Markets took the decision in stride with the Nikkei stock average rising to its highest in more than two months on news the government will compile an extra budget of over 3 trillion yen.
The central bank, however, will remain under pressure to expand its already massive asset-buying programme as slumping energy costs, weak exports, and a fragile recovery in household spending keep inflation well short of its 2 percent target, analysts say.
In a twice-yearly outlook report issued on Friday, the BOJ cut its forecasts and projected 0.1 percent inflation for the current fiscal year that began in April, followed by 1.4 percent inflation next year. It also pushed back the expected timing of achieving 2 percent inflation by six months, now projecting that price growth will hit the target in the latter half of the next fiscal year ending March 2017.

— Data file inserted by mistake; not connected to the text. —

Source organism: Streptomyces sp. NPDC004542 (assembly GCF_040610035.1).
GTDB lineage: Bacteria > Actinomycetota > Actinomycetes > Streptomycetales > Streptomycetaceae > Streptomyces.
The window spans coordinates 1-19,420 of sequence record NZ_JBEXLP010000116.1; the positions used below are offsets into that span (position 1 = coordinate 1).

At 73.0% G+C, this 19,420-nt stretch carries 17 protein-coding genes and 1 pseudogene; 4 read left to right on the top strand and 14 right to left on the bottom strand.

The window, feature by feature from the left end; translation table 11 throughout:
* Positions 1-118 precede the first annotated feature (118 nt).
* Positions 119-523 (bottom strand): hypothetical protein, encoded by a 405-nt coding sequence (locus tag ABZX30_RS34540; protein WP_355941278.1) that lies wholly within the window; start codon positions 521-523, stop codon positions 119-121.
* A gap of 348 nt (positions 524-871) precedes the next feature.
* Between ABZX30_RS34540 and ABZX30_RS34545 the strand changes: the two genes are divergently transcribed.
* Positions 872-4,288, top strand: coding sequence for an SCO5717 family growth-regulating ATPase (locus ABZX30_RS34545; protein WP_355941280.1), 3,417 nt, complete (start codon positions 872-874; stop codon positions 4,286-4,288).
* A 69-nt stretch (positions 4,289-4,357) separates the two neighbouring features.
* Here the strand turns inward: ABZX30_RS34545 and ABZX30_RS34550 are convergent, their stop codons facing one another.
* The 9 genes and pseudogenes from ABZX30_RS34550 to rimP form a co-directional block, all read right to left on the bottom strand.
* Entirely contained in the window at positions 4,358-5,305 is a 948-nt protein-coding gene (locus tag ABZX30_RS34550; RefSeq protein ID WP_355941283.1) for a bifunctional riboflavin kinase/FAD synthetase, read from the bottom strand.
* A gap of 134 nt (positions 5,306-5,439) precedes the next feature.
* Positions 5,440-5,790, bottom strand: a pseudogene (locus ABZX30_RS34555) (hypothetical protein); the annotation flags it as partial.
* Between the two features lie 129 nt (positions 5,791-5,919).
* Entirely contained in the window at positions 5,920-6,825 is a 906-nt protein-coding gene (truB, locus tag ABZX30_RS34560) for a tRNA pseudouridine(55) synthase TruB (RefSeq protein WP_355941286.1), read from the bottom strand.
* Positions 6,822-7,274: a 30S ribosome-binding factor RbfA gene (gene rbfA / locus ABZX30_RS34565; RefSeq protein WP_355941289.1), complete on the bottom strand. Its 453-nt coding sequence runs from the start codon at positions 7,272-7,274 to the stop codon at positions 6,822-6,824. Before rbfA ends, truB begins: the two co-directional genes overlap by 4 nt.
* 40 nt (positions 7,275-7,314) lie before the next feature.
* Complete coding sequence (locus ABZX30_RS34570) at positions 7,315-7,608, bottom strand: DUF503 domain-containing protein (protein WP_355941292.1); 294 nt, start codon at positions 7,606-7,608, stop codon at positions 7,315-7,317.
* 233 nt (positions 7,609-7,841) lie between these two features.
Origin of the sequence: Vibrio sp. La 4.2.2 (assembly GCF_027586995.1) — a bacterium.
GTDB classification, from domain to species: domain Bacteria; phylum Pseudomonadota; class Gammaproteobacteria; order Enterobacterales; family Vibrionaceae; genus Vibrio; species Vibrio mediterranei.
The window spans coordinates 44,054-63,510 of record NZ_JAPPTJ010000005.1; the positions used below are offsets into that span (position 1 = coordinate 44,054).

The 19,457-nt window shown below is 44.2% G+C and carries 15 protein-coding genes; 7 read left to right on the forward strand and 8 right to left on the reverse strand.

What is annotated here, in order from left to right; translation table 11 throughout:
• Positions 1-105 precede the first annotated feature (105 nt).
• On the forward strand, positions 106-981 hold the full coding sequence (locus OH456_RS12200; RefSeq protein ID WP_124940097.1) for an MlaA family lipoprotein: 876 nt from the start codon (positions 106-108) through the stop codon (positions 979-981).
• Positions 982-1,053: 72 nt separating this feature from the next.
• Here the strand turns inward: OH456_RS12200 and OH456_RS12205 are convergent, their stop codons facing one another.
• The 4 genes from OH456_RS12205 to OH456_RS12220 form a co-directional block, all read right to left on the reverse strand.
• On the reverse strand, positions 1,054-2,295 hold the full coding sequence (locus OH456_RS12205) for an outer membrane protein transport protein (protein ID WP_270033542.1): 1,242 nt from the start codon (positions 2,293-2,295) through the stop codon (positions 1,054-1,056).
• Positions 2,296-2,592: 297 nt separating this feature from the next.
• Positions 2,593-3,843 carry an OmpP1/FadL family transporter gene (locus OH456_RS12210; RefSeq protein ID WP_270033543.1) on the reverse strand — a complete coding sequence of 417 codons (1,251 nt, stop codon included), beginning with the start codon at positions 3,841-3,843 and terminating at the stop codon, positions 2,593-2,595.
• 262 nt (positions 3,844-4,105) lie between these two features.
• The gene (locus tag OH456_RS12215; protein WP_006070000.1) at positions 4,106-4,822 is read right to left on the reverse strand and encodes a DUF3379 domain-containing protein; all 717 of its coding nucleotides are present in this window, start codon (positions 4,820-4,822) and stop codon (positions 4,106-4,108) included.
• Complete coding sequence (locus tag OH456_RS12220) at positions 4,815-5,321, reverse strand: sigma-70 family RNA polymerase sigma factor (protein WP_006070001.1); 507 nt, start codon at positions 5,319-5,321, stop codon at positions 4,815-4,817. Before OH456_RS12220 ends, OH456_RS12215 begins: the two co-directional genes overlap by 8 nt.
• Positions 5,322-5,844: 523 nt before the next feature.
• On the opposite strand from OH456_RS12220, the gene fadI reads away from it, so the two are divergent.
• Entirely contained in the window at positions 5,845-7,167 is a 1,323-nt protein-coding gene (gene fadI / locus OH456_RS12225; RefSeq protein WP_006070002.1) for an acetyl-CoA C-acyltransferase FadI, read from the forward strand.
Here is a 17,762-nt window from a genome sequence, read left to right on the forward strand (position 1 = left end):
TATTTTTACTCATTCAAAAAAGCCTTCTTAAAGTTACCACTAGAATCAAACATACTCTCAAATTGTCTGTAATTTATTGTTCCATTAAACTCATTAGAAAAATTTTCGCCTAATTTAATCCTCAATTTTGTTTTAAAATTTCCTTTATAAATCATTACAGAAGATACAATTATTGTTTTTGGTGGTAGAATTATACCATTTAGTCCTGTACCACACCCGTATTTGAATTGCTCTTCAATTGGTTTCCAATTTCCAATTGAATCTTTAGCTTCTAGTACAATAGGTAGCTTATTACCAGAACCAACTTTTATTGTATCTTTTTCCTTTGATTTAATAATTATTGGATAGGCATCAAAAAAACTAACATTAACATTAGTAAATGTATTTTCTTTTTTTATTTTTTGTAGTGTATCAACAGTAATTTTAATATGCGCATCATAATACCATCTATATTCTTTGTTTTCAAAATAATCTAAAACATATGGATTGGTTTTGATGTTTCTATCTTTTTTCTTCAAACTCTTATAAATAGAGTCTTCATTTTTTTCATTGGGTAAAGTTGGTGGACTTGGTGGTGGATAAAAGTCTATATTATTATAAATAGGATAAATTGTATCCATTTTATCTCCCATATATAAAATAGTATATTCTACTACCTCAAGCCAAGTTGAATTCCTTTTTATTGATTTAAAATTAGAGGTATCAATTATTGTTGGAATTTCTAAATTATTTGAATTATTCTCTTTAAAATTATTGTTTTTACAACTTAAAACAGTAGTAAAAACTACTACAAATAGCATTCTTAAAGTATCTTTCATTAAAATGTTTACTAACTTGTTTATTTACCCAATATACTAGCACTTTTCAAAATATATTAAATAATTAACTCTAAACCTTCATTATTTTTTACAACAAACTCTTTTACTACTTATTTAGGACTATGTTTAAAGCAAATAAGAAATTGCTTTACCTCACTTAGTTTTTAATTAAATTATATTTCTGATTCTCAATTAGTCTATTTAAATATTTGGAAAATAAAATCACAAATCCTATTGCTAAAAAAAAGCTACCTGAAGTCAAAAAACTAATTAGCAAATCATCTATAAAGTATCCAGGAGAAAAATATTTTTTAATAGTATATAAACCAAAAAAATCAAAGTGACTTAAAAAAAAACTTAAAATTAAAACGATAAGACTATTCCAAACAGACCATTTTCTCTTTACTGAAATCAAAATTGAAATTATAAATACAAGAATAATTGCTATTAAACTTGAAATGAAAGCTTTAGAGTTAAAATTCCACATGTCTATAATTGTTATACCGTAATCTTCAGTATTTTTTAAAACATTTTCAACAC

Kuroda said there was no discussion on easing policy at Friday’s meeting and stressed that Japan’s economy will recover moderately as global demand picks up, staying on track to reach 2 percent inflation.
Since literally every single forecast of the BoJ under Kuroda has failed to come true, we can probably rest assured that its current forecast will suffer the same fate (similar to the Fed, the BoJ couldn’t forecast its way out of a paper bag). In the end, the central bank may well own the entire stock of debt issued by the Japanese government, plus half of the stock market for good measure. The government will then finally owe all of its debt to itself. Presumably, Keynesian Nirvana will have been attained at that point. It remains to be seen where the yen will trade if/when that happens.